Milosevic in The Hague: What it Means for Yugoslavia and the Region
Milosevic in The Hague: What it Means for Yugoslavia and the Region
Table of Contents
  1. Overview
The Western Balkans: Fragile Majorities
The Western Balkans: Fragile Majorities

Milosevic in The Hague: What it Means for Yugoslavia and the Region

On 28 June 2001, St Vitus’s Day – an anniversary with enormous resonance in Yugoslavia – Serbian government transferred former Yugoslav president Slobodan Milosevic to The Hague.

I. Overview

On 28 June 2001, St Vitus’s Day – an anniversary with enormous resonance in Yugoslavia – Serbian government transferred former Yugoslav president Slobodan Milosevic to The Hague. By this bold political move, the government demonstrated in the clearest way its will to break with the past. With the timing driven by the international donors conference scheduled for 29 June, the transfer also confirmed the effectiveness of conditioning economic assistance to Yugoslavia on concrete political progress.

This ICG report describes the background to the transfer, how it was carried out, the internal political fallout, and what it all means for the future of the Federal Republic of Yugoslavia (FRY) and the wider region.

The disintegration of the federal government the day after the transfer showed that Milosevic’s removal from the country had rocked the Yugoslav political structures to their foundations. The ruling Democratic Opposition of Serbia (DOS) coalition has been traumatised by the process that led up to the transfer, and may not survive to contest the next elections.

Federal President Kostunica is trying to form a new federal government, but this may prove impossible without new federal elections – something he wishes to avoid, in part because the outcome would be impossible to foresee. It would hinge on Montenegro’s governing coalition, which boycotted the last federal elections (in September 2000) but might not do so next time, if prior agreement on reshaping the Serbia-Montenegro relationship could be reached with the DOS coalition. There are signs that Serbian Premier Djindjic and Montenegrin President Djukanovic could reach such an agreement, over the heads of the federal presidency and government.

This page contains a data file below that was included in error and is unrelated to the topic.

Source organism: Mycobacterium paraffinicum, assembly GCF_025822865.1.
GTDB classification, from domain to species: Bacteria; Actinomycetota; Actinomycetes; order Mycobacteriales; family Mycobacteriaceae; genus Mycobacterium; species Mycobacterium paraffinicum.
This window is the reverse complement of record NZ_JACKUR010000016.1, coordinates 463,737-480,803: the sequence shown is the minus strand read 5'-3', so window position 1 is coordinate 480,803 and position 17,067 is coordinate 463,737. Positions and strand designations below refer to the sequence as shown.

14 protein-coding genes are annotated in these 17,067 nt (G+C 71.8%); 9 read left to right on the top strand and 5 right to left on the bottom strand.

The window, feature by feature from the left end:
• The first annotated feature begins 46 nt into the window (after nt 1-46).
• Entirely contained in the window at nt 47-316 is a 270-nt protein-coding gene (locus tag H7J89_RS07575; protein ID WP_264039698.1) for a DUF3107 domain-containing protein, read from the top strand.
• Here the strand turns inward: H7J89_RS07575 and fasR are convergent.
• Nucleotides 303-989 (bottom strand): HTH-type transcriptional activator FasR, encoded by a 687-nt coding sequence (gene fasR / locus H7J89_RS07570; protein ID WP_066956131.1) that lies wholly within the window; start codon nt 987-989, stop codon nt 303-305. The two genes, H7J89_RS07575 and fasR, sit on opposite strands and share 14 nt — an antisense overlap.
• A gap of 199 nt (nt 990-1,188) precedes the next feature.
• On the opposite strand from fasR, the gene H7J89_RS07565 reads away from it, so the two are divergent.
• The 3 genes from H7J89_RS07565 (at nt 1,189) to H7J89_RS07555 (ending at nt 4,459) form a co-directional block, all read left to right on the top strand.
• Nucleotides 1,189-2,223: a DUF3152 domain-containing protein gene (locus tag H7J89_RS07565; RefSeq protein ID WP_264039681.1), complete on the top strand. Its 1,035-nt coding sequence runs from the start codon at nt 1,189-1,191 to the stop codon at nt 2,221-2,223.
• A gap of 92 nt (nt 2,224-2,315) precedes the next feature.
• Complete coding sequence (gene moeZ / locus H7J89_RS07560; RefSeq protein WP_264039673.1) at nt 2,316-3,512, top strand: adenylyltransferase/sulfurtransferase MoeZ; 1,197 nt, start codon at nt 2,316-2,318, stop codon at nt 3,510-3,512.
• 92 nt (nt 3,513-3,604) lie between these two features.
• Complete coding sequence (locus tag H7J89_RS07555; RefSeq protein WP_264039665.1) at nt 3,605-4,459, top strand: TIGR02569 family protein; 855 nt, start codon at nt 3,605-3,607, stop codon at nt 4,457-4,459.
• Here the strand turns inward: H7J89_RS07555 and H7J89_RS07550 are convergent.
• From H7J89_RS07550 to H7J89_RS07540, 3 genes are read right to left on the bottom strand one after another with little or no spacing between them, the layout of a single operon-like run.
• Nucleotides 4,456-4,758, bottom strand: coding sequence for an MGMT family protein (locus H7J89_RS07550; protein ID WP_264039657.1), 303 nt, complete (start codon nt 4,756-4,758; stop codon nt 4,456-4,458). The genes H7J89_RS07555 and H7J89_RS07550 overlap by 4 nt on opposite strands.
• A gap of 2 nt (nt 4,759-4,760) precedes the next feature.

There has been a striking growth of pro-independence sentiment among Serbs themselves – a development that has large implications for the FRY. In the minds of the Serbian government, probably the only glue keeping the Yugoslav federation (FRY) together is the fear – whether or not legally well-founded – that, if the FRY dissolves, Kosovo’s independence will inevitably follow. The need to reshape the federation has never seemed more urgent. Should the EU, the U.S., and the FRY prove unable to redefine their policies and roles in a meaningful manner, the dissolution of the “third Yugoslavia” will not be long in coming.

Despite rather muted responses in Croatia and Bosnia, there is little question that Milosevic’s transfer will have an impact among Serbia’s neighbours. International pressure for the delivery of Croatian indictees will increase sharply, and the Tribunal’s prosecutor should be expected to turn her attention to the Bosnian Muslims. The omens that Bosnian Serb indictees such as Radovan Karadzic and Ratko Mladic will finally face justice at The Hague seem more promising than ever. These developments have the potential to improve ethnic relations and accelerate normalisation in the war-affected zones.

Sadly, the place currently most in need of such benefits – namely, Macedonia – seems the least likely to enjoy them. Macedonia was spared from inter-ethnic violence during the decade of Milosevic’s power, and his definitive removal from the scene will do nothing to alleviate the potential for spiralling conflict there.

Belgrade/Brussels, 6 July 2001

Subscribe to Crisis Group’s Email Updates

Receive the best source of conflict analysis right in your inbox.